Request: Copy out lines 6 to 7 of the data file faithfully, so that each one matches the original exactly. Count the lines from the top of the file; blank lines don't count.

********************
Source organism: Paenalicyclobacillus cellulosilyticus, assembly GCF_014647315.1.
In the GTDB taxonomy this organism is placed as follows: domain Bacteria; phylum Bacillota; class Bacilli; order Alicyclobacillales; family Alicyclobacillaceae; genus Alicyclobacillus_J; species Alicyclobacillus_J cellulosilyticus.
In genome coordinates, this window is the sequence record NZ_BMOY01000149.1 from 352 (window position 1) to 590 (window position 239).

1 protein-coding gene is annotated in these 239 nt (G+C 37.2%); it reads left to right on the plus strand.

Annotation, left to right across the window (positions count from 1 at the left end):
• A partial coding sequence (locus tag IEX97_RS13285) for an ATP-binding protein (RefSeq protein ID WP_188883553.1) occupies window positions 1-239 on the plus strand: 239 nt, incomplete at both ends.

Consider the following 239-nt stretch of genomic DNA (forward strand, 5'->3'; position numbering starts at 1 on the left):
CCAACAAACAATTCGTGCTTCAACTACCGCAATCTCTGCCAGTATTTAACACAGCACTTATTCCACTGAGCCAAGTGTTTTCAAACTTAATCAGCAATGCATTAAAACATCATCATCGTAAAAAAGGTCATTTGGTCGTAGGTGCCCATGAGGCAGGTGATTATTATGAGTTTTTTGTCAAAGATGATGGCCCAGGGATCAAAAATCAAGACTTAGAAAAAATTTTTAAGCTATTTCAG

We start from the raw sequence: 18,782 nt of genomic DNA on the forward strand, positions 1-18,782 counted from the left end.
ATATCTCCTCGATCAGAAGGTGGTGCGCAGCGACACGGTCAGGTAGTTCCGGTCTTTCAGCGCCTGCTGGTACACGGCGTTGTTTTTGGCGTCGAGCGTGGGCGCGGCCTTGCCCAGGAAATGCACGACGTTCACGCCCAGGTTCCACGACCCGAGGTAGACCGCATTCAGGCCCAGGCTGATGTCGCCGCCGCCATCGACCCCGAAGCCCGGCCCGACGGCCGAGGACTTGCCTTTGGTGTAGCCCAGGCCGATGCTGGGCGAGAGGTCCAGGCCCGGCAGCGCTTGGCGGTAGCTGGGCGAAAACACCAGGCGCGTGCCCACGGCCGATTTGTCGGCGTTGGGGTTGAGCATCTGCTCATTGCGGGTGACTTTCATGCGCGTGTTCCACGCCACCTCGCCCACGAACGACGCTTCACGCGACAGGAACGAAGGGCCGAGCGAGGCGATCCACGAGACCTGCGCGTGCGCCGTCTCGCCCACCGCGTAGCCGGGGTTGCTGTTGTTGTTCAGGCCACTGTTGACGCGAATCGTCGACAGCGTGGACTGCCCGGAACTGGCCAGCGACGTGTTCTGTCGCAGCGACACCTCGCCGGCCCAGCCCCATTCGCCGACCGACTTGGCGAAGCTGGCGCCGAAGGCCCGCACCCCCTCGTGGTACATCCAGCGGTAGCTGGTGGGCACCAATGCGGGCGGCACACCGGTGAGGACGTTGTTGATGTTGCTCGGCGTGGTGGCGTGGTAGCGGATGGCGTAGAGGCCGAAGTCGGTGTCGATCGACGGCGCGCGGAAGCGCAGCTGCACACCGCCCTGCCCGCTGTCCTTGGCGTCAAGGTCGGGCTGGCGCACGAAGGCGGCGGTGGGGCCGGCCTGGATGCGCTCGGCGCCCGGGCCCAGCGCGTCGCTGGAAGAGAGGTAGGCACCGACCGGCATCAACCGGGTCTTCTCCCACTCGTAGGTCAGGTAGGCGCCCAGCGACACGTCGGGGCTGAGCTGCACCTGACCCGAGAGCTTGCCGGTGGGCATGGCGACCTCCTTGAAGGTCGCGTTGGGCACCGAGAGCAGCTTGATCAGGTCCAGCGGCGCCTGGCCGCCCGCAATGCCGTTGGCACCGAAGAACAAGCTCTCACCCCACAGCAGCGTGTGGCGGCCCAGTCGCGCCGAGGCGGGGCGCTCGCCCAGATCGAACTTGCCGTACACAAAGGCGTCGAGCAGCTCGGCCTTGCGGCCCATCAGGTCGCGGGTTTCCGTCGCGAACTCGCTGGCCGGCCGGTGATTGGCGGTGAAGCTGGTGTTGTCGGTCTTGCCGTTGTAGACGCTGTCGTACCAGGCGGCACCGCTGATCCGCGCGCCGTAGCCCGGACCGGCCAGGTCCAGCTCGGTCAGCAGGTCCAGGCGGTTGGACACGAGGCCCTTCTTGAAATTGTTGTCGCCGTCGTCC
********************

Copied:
• A partial coding sequence (locus tag IEX97_RS13285) for an ATP-binding protein (RefSeq protein ID WP_188883553.1) occupies window positions 1-239 on the plus strand: 239 nt, incomplete at both ends.

Consider the following 239-nt stretch of genomic DNA (forward strand, 5'->3'; position numbering starts at 1 on the left):